The level of CO2 in our atmosphere is increasing at alarming levels, affecting all life on Earth either directly or indirectly. For instance, it is related to global warming risks, reducing the quantity of ice in the polar regions, which in turn changes the level of seas all around as the ice melts. This has significant consequences on several human activities such as fishing. It also affects the submarine environment adversely, together with the associated biological sphere. For long, scientists have been monitoring the marine environment and studying the status of the seas.
However, the harshness of the marine environment and/or the remoteness of the location preclude many explorations under the sear by vehicles driven by the mother ship. Scientists are of the view robots could effectively contribute to such challenging explorations. This view has led to the development of Autonomous Underwater Vehicles or AUVs.
One such AUV is the Semi-Autonomous Underwater Vehicle for Intervention Mission or SAUVIM, and is expected to address challenging tasks as above. The specialty of SAUVIM is its capability of autonomous manipulation underwater. As it has no human occupants and no physical links with its controller, SAUVIM can venture into dangerous regions such as classified areas, or retrieve hazardous objects from deep within the oceans.
This milestone is a technological challenge, as it gives the robotic system the capability to perform intervention tasks such as physical contact with unstructured environment but without a human supervisor constantly guiding it.
SAUVIM, being a semi-autonomous vehicle, integrates electronic circuitry capable of withstanding the enormous pressure deep ocean waters generate. In general, it can operate in the harsh environmental conditions—low temperatures of the deep oceans—in a reliable and safe manner. Ensuring the effectiveness of such robots requires a high level of design and accurate choice of components.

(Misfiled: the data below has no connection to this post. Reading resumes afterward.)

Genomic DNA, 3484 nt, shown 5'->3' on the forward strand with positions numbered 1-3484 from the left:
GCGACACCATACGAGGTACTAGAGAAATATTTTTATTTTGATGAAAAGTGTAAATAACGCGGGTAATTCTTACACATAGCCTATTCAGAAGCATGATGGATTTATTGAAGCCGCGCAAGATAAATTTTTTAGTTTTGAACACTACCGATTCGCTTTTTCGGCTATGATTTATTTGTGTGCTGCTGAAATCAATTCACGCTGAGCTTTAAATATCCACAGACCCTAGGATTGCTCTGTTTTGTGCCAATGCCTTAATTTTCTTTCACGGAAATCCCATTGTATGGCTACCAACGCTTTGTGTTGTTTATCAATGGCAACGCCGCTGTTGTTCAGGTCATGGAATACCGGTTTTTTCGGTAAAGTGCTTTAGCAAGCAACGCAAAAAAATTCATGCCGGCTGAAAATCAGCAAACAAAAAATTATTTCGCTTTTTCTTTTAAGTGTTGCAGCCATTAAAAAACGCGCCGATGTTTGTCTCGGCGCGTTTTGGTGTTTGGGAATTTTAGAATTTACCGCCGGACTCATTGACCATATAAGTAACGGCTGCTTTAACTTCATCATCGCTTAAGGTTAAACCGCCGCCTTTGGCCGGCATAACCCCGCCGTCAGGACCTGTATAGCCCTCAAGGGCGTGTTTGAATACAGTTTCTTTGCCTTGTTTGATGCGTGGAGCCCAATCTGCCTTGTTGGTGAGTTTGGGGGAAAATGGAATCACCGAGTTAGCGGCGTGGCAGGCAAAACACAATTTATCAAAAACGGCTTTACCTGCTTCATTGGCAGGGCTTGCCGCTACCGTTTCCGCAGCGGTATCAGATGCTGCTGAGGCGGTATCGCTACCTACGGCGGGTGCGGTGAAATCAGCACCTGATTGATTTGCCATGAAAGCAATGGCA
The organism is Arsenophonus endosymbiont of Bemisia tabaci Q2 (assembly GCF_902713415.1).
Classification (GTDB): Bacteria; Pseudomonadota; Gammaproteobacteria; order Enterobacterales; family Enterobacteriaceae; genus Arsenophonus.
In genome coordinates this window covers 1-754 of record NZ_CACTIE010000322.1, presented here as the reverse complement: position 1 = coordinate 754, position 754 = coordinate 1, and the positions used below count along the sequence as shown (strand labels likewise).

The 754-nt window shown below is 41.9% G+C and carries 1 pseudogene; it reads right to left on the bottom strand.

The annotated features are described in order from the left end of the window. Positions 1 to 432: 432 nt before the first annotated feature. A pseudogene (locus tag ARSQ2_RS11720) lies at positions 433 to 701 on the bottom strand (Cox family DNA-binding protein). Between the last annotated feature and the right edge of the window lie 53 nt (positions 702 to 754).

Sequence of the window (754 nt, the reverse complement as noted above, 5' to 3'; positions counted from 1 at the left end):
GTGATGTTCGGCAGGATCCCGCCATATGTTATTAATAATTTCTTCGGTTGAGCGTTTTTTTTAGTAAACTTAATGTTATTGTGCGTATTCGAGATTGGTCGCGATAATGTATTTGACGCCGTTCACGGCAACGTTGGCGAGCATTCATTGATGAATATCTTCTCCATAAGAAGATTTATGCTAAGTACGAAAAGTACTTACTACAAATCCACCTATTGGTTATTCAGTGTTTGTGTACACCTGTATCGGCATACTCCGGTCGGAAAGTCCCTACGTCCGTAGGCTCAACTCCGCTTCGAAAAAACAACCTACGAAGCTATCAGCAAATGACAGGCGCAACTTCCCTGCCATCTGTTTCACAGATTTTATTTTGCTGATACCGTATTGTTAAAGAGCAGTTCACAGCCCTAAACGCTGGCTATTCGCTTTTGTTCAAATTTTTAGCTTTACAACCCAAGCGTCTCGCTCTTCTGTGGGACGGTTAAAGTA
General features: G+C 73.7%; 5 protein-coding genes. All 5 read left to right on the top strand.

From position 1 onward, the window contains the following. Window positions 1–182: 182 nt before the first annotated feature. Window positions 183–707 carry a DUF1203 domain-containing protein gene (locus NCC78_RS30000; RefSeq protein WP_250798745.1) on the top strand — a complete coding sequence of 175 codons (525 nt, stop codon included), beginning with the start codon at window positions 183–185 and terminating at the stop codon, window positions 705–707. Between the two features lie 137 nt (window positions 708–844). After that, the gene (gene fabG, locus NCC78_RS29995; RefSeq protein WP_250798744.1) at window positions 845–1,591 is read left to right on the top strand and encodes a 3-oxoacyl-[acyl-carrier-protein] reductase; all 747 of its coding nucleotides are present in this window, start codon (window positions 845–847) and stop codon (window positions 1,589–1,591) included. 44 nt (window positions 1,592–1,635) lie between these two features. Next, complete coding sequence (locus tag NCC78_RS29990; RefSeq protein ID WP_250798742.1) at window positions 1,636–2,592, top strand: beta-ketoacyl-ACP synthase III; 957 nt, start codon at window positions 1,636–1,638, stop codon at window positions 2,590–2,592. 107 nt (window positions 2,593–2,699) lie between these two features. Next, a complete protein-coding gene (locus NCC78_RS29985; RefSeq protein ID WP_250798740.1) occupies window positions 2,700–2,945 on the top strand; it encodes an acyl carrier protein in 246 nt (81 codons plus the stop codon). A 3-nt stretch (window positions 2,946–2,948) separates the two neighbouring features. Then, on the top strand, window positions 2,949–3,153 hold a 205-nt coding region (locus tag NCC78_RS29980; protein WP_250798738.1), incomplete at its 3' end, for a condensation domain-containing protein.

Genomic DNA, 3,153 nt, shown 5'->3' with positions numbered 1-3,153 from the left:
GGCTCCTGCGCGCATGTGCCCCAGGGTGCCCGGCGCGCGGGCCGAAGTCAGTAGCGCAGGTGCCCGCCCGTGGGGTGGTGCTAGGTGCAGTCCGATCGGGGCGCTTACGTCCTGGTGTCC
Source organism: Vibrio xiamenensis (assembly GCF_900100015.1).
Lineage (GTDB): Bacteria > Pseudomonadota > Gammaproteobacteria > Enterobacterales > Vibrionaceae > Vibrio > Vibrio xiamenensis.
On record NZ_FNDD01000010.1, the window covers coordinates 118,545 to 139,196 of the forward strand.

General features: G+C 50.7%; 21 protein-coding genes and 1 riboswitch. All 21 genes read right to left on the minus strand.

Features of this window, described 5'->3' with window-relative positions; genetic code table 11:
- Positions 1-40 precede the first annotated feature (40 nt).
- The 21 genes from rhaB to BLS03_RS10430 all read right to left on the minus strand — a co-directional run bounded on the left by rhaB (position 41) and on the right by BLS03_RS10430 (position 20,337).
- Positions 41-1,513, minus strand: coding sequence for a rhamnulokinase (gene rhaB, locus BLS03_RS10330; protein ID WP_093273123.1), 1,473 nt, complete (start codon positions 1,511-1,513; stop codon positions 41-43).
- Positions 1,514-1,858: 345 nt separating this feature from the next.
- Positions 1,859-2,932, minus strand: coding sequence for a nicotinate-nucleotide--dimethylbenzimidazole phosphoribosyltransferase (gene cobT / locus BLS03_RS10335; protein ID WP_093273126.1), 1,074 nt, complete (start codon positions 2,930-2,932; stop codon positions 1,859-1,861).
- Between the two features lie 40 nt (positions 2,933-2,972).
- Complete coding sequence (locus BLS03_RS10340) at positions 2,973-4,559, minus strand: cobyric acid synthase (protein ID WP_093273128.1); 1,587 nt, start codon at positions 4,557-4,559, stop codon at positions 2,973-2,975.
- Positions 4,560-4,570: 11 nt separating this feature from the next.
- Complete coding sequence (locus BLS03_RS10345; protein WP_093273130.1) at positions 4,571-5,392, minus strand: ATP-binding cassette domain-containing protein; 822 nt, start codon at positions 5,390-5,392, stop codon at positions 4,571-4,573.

As SAUVIM operates semi-autonomously, it needs huge energy autonomy. For this, Steatite, Worcestershire, UK, has introduced a new solution in the form of long-life batteries, ones capable of operating in submarine environment. These Lithium-Sulfur (Li-S) battery packs, a result of the first phase of a 24-month project, improves the endurance and speed of autonomous underwater vehicles when deep diving.
Primary advantages that Li-S batteries offer are enhanced energy storage capability to provide improvements in operational duration, despite being constructed from low-cost building materials.
The National Oceanography Center in Southampton, UK, completed the first phase of the Li-S battery project, after repeatedly testing the cells at pressure and temperatures prevailing in undersea depths of 6 Kms. According to the tests, Li-S cells can deliver performances similar to those at ambient conditions, while their effective Neutral Buoyancy Energy Density or NBED is almost double that offered by Li-ion cells used as reference. Life tests, performed on a number of Li-S cells demonstrate they can reach over 60 cycles with slow discharge, and 80 cycles with fast discharges.
The energy within an AUV is limited, which also limits its endurance. Therefore, to conserve the available energy, speeds of AUV are usually kept low at 2-4 knots. Therefore, to enhance or expand this operational envelope, it is necessary to increase the energy available within the vehicle, and the Li-S batteries do just that to increase the vehicles range and speed.